I recommend you sketch out the circuit by hand, roughly how you intend to place them (orientation and relative locations). Also, it might be a good idea to test the circuit with the components you have on a conventional breadboard.

If you prefer Blender or SketchUp, then you can import each component separately (STL files), and place them manually. If you do this, make sure you maintain the orientation so that they will print nicely.

If you are building the circuit in OpenSCAD, download the library file '3D-PCB.scad' via thingiverse or github, and put it in the same folder as your project.  You will also need to do the same for the MCAD library. At the top of your .scad file, import the library, along with the MCAD dependencies (with the paths appropriately altered if necessary):
use <MCAD/regular_shapes.scad>;
use <MCAD/shapes.scad>;
include <3D-PCB.scad>;

Each component in the library has a standardized spacing: the pegs that make up a component are a set distance from that component's center. This value can be accessed by a call to 'get_component_distance()'. If you arrange your components in rows and columns like the example, the distance between the rows and columns should be 2 times this distance. Then if components are placed next to each other on this grid, they can share a peg. Do this where possible, and you will minimize the number of threads you need to wrap.  The caps that go over the pegs will hold your components to a snug connection.

Place your components with calls to the library, along with translate and rotate about z, with as many components sharing pegs as possible.  Tip: OpenSCAD has two rendering options: a quick render and a full render. I suggest using 'quick render' (F5) to preview while placing components. But do not try to rotate or move the rendered 3D model, this only works well after a 'full render' (F6) which in this example took around 10 minutes!

When you are finished, render and export the STL circuit.
Brilliant idea, I like the way you made those easy-to-use wire-crossing pegs with the ones that allow one wire to go under another without contact. I'll be even more impressed if you or someone else can make a parametric inductor-winding guide part for this. <br>Have you thought of including any blocks that might allow through-hole IC's to be placed on one of these boards? Forgive me if there is already something like that, I don't have time to look through your library yet.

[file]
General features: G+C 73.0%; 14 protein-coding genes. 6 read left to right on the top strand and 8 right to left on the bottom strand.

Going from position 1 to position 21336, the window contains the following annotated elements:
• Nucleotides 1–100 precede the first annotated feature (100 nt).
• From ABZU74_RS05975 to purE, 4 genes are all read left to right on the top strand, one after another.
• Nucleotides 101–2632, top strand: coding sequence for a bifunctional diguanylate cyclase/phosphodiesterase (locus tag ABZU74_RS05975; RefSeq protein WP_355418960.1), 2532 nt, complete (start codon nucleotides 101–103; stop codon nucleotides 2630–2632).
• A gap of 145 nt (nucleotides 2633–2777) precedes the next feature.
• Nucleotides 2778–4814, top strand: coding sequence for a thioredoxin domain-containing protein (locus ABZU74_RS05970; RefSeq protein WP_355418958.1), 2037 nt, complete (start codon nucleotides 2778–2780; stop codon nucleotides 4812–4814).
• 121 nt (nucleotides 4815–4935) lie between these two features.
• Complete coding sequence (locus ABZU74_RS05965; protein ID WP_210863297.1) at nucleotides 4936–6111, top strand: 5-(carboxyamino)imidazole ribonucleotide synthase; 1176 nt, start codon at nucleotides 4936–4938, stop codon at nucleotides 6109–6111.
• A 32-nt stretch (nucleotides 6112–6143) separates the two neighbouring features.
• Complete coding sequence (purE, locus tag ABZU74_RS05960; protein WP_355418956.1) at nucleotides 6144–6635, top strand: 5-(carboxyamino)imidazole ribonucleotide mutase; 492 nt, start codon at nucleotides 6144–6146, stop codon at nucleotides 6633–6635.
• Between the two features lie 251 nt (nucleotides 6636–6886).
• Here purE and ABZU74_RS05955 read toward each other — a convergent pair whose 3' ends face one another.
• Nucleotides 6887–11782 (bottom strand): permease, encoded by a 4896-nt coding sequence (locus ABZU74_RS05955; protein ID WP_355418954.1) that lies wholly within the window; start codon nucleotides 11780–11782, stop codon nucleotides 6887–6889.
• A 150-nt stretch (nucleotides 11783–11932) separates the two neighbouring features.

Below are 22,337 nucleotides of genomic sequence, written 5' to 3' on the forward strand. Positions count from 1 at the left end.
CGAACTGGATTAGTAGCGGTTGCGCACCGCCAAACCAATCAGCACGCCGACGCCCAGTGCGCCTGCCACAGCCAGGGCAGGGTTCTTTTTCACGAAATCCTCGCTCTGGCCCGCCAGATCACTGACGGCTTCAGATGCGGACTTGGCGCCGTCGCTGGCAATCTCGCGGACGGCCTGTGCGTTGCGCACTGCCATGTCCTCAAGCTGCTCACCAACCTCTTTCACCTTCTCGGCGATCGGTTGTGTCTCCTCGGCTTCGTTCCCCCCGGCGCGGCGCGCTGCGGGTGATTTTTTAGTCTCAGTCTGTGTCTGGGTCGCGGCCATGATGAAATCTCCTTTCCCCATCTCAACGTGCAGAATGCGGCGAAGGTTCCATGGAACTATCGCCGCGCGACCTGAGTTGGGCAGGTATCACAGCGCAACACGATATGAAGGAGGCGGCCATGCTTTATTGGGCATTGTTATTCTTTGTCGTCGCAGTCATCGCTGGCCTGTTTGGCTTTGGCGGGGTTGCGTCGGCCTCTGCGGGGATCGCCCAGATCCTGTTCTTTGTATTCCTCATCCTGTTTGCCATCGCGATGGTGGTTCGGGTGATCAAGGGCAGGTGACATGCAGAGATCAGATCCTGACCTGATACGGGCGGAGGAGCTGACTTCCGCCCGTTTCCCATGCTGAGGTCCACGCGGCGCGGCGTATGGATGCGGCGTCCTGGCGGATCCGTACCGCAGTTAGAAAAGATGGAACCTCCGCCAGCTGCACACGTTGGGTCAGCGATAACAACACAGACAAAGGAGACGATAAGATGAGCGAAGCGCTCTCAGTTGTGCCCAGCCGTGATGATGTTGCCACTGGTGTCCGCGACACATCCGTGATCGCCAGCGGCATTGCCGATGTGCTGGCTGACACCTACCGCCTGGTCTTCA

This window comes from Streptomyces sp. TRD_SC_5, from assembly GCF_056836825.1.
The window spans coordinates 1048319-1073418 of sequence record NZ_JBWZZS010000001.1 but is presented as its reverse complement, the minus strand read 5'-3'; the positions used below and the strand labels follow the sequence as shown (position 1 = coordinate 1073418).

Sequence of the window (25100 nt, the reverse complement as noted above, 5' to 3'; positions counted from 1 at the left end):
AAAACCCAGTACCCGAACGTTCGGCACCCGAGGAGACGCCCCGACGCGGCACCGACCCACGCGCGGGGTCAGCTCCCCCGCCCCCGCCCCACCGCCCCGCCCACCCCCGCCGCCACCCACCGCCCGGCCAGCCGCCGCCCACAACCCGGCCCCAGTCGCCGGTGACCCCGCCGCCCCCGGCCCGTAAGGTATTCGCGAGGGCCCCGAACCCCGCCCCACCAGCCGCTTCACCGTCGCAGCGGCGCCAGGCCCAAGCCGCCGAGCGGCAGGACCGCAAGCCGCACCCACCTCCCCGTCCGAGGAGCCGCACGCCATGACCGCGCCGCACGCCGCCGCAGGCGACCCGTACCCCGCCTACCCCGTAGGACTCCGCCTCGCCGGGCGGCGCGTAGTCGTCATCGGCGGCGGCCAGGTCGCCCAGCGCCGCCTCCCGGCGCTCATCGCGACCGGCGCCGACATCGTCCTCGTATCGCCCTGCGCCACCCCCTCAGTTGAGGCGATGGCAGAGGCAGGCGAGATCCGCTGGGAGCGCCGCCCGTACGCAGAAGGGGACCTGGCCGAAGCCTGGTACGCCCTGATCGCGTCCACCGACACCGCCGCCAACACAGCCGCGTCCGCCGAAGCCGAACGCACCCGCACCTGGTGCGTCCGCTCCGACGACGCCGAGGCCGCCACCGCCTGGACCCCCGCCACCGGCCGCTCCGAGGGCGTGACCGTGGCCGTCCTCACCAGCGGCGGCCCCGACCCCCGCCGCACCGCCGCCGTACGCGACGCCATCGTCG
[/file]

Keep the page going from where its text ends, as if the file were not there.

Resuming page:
This is one of the coolest projects Ive seen, and def something cool to help kids get into electronics. super cool.
Very nice. This is the way to go for 3d-printing. Share designs. <br>I can recommend replacing the LED driver circuit with a Joulethief circuit (http://en.wikipedia.org/wiki/Joule_thief). It is smaller, more reliable, your batteries will last longer and you can easily add LEDS in parallel for more light. <br>The necessary parts can be retrieved from a broken CFL (low power fluorescent lamp).
Hey -- Thanks so much! That's a good idea, definitely on my list of things next to implement. <br> <br>What do you suggest I do about the coil? I know I could scavenge the parts, but I would rather it be maximally printed &amp; precisely reproducible, using similar techniques.
This is a very well-written walkthrough, and the pictures make it easy to follow the process from start to finish. <br> <br>Cool technology, keep up the good work!
This is great if you have access to a 3D printer and want to fiddle with non-insulated, simple circuits... I am curious what you would do with an IC chip or anything with more than three pins... I guess I will stick with wire wrap tech for the more complicated stuff... it has worked wonderfully for several decades,,,